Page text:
By Jim Schutze
By Rachel Watts
By Lauren Drewes Daniels
By Anna Merlan
By Lee Escobedo
By Eric Nicholson
No sacred cows--not even Nate
Reader Lindell Singleton [Letters, September 7] must expect affirmative action to extend into a writer's mind. Not only does he chastise Jennifer Briggs' excellent, non-cliched observations regarding Nate Newton ["Secrets From Cowboys Camp," August 17], but then tries the old tired reverse psychology that is as stale as Molly Ivins' philosophy.
Singleton's attempt to make whitey feel guilty suggests he hopes the Observer will put only black males on the job to cover black athletes. He states that there must be a journalistic conspiracy against black athletes. Do you say, Mr. Singleton, that the black race cannot handle criticism?
Face the facts. Blacks are in the mainstream of society, and they will not only reap the rewards, but they must also take the other not-so-pleasant side of fame and fortune. If you want equality, there cannot be any sacred cows.
As an avid rock music fan, especially of the local music scene, I was very glad to hear our local radio stations playing more Texas music and happy to see it recognized by listeners as well as local media ["Good Reception," August 31]. Robert Wilonsky was very precise in his research regarding what radio station played which local artists how many times a day.
However, I feel that an additional aspect of radio determines how dedicated a station is to its local market: the morning show. As a self-proclaimed "I wasn't born in Texas, but I got here as quick as I could" Texan, I for one could care less what an over-inflated babbler from New York has to say about anything, let alone his misconceived ideas about Texas and Texans.
Similarly, we now have another syndicated morning show by two country hicks out of North Carolina. Only KTXQ-102.1 has remained loyal to the goings-on of Dallas-Fort Worth and Texas by maintaining a local morning show--with people who live in the Metroplex and care about what's happening locally.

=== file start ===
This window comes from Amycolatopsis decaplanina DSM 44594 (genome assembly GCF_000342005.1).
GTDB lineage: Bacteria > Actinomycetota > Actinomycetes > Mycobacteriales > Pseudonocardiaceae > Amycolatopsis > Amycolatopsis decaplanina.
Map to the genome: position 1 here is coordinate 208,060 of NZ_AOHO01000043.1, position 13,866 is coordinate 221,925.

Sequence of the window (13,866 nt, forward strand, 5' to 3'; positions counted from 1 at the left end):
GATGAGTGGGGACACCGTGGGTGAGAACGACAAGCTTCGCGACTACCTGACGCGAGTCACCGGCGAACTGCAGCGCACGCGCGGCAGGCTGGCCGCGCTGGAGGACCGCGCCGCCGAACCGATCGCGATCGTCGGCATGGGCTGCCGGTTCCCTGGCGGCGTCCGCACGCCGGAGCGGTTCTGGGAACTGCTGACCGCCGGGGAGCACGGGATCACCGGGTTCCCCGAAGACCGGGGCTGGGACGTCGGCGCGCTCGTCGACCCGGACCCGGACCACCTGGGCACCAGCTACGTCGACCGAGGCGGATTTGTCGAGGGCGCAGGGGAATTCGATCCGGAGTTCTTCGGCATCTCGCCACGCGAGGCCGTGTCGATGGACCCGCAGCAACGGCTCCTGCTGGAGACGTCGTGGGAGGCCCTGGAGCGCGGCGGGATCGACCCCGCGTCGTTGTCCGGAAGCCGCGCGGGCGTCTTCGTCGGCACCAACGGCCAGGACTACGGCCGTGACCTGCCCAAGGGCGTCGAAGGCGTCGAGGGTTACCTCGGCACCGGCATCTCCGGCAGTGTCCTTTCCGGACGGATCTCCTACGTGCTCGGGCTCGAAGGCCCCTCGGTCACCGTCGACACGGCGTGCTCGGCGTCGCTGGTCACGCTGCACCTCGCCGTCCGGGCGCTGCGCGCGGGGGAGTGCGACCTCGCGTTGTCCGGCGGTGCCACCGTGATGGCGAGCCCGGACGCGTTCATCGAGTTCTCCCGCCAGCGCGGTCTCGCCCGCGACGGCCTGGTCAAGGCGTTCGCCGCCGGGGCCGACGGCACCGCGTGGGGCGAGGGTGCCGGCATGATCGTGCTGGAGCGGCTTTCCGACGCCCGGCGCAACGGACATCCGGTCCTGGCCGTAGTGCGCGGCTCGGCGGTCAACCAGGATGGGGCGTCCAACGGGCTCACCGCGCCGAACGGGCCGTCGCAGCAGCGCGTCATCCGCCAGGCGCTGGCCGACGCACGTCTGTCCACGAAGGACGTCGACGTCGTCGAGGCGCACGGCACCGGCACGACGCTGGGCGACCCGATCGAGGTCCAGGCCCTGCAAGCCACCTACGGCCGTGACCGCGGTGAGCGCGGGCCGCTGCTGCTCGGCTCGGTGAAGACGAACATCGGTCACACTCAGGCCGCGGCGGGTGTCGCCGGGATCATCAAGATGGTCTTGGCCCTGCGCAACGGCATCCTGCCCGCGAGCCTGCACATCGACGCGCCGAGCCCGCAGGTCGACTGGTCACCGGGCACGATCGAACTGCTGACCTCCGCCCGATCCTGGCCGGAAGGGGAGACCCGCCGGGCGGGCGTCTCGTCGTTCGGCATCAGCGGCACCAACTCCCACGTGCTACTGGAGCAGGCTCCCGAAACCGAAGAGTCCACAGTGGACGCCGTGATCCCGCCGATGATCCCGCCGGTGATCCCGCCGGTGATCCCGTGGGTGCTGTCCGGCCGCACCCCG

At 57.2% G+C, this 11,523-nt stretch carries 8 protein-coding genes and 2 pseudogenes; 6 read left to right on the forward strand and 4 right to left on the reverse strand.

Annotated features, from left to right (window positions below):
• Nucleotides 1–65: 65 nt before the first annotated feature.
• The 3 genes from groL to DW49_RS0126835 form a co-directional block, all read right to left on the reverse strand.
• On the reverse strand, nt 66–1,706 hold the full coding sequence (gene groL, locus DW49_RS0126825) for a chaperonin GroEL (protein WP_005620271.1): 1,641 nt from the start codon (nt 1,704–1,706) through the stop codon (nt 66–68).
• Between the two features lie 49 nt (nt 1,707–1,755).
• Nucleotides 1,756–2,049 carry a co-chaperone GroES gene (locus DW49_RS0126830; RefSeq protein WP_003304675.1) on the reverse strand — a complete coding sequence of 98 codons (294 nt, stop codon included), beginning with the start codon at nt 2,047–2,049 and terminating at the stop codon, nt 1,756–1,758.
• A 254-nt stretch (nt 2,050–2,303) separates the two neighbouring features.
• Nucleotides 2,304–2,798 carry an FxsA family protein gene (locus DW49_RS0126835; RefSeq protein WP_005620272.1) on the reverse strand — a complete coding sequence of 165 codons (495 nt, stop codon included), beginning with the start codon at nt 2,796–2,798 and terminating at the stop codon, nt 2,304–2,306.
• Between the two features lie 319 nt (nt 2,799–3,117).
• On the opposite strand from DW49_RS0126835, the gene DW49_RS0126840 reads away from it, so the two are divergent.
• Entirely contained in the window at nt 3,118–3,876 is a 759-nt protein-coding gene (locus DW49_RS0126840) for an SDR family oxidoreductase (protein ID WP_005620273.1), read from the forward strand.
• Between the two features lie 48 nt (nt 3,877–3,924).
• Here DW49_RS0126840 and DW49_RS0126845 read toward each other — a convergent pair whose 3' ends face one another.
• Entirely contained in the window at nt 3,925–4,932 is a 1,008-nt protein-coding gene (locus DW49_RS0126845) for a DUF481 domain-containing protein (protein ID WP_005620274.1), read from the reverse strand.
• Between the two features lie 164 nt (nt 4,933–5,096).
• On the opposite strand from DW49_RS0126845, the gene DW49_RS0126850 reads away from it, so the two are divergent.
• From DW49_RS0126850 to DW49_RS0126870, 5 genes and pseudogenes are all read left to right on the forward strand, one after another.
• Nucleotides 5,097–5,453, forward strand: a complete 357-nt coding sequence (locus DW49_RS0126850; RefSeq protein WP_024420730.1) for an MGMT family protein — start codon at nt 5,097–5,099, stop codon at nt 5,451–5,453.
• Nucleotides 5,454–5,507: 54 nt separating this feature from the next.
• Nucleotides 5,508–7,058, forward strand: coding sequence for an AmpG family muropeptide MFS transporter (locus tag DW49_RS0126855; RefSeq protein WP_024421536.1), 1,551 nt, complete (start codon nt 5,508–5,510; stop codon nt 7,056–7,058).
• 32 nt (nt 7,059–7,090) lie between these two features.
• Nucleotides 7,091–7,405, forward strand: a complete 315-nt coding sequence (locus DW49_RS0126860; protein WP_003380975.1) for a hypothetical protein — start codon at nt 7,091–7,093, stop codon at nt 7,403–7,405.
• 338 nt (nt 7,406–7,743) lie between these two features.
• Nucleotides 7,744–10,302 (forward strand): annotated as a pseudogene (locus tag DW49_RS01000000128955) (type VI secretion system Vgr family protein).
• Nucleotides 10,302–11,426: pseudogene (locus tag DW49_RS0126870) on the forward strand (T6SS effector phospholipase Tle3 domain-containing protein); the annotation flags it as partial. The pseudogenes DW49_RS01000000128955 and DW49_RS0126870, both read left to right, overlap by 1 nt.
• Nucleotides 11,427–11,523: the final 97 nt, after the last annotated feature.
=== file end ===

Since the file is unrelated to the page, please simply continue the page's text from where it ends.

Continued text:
Cara R. Warner
What Deep Ellum really needs
I am writing in reference to your "Hot Dish" in the July 27 issue spotlighting the Donut Lady & KJ's Koffee. I was surprised that the doughnuts got such a mediocre review. I actually go there and eat the doughnuts, and they are always really fresh and wonderful.
I was equally surprised and disappointed that there was no mention of the coffee, since it is one-half of the restaurant's concept and name.
What the Donut Lady and KJ's Koffee bring to Deep Ellum may not be on your list, but it is on mine. I think it is absolutely the best thing that could happen in Deep Ellum, primarily because it is a place that you know is always open. And it is certainly destined to be the information center of Deep Ellum. Besides that, the place is happening. It is homey. It is a funky mix of everyone that wants a place to hang out where the food is good and the place is clean and relaxed, and the doughnut lady is in the kitchen baking up fresh stuff and--icing on the cake--you are in the middle of Deep Ellum.
Cheryl Lynn Cooper
Bop on the head
I have been trying to understand how someone with the limited experience of drummer Earl Harvin ["Of Two Worlds," August 3] could be accused of being the best jazz musician in Dallas, Denton or Fort Worth. If he doesn't appreciate Wynton Marsalis, or Roy Hargrove, why rush to the club to get an opportunity to share the bandstand with them? Have Marchel Ivery, Roger Boykin, Claude Johnson, W.A. Richardson, Tommie Hopkins, Dave Zoller, Rachella Parks and Bo Stewart all died and left the music to him?
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